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The Role of Stress on Physiologic Responses and Clinical Symptoms in Irritable Bowel Syndrome

  • Lin Chang
    Correspondence
    Reprint requests Address requests for reprints to: Lin Chang, MD, Center for Neurobiology of Stress, 10833 Le Conte Avenue, CHS 47-122, Los Angeles, California 90095-7378. fax: (310) 206-3343
    Affiliations
    Center for Neurobiology of Stress, Department of Medicine, David Geffen School of Medicine, University of California, Los Angeles, California
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Published:January 21, 2011DOI:https://doi.org/10.1053/j.gastro.2011.01.032

      Abbreviations used in this paper:

      ANS (autonomic nervous system), CRF (corticotropin releasing factor), EALs (early adverse life events), GI (gastrointestinal), HPA (hypothalamic–pituitary–adrenal), IBS (irritable bowel syndrome), PI-IBS (postinfectious irritable bowel syndrome)
      Stressors can be acute or chronic and range from daily hassles to life-threatening situations, such as natural disasters and violence that trigger the “fight or flight” response. Over time, chronic or recurrent stress results in an increase demand on physiologic systems. The wear and tear on the body, termed “allostatic load,” set in motion long-term behavioral patterns, physiologic reactivity, and other changes in the body that can lead to disease and health-damaging behaviors.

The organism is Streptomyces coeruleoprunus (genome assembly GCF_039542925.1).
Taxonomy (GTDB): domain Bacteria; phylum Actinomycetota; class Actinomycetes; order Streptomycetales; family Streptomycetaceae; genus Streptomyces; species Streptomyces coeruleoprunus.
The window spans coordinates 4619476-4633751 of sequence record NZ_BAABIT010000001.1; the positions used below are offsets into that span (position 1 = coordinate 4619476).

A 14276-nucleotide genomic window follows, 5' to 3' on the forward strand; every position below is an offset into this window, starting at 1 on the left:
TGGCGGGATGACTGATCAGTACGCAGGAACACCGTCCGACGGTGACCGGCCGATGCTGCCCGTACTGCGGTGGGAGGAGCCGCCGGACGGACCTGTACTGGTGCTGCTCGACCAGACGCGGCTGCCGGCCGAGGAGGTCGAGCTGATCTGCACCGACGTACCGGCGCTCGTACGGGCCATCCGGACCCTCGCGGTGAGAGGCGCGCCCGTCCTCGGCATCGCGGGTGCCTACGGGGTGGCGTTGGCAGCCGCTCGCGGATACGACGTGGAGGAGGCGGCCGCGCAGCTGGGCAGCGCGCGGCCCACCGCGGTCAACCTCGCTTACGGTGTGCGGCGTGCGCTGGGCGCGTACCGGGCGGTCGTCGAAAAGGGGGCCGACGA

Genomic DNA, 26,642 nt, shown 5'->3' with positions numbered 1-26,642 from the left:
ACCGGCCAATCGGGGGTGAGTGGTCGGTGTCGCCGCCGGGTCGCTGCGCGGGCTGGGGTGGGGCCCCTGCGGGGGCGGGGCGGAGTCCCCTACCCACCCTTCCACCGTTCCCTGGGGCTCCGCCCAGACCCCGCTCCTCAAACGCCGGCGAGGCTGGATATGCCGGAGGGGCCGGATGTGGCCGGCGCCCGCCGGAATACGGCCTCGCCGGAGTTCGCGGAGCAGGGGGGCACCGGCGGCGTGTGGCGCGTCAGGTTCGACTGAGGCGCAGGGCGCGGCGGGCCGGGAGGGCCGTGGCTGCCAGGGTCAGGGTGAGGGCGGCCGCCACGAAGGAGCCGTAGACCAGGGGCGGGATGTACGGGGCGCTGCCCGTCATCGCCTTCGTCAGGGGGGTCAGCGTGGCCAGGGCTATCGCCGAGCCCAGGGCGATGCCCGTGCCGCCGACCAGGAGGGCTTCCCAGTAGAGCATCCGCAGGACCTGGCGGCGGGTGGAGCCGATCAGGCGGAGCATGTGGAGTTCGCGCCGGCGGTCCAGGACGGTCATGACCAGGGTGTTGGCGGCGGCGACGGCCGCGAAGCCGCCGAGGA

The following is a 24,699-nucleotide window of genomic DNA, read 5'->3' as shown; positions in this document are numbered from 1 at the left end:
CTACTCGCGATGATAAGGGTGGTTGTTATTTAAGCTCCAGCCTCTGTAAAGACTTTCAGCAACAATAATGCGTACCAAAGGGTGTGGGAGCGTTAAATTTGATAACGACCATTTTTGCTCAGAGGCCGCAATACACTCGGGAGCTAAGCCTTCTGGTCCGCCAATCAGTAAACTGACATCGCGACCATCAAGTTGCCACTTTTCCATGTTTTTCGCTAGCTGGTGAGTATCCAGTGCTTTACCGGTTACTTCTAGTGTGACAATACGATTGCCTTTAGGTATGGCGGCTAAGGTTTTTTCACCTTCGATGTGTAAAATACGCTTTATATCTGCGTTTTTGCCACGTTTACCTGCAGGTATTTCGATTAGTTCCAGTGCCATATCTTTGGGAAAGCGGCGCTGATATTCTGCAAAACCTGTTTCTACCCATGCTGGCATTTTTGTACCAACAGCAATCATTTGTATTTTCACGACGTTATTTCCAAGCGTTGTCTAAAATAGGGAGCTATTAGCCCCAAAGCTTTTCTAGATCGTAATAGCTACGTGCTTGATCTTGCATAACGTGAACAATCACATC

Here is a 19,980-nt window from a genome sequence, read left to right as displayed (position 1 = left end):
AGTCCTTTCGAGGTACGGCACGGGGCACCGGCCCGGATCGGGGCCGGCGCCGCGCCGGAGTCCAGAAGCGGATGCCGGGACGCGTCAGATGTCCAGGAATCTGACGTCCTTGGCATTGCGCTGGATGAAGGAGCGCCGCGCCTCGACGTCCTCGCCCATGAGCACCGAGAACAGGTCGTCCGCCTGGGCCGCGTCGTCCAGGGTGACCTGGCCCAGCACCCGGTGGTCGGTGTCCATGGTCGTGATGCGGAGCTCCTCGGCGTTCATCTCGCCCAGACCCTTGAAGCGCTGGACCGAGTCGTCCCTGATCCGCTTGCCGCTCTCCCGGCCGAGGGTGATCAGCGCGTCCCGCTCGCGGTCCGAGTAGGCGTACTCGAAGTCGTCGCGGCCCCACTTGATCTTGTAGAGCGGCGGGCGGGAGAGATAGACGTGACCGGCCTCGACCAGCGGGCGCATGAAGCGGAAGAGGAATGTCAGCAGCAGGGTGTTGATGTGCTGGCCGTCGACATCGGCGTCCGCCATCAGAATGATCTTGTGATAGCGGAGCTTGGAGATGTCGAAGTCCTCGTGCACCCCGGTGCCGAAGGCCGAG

• McEwen B.S.
      Protective and damaging effects of stress mediators: central role of the brain.
      Chronic overactivity or underactivity of allostatic (or adaptive) systems can occur.
      • McEwen B.S.
      Protective and damaging effects of stress mediators.
      Allostatic systems include the hypothalamic–pituitary–adrenal (HPA) axis, autonomic nervous system (ANS), and cardiovascular, metabolic, and immune systems. Allostatic load clinically manifests as undue fatigue, irritability, and feelings of demoralization
      • Appels A.
      Mental precursors of myocardial infarction.
      among other visceral and somatic symptoms that are often reported in patients with irritable bowel syndrome (IBS) and other functional pain syndromes that commonly overlap with IBS.
      • Whitehead W.E.
      • Palsson O.
      • Jones K.R.
      Systemic review of the comorbidity of irritable bowel syndrome with other disorders: what are the causes and implications?.
      Increasing evidence supports a prominent role of stress in the pathophysiology and clinical presentation of IBS. It has been postulated that, in the predisposed individual, sustained stress can result in persistent increased responsiveness of central stress circuits and vulnerability to develop functional and affective disorders (Supplementary Figure 1).
      • Mayer E.A.
      • Naliboff B.D.
      • Chang L.
      • et al.
      Stress and the gastrointestinal tract: V. Stress and irritable bowel syndrome.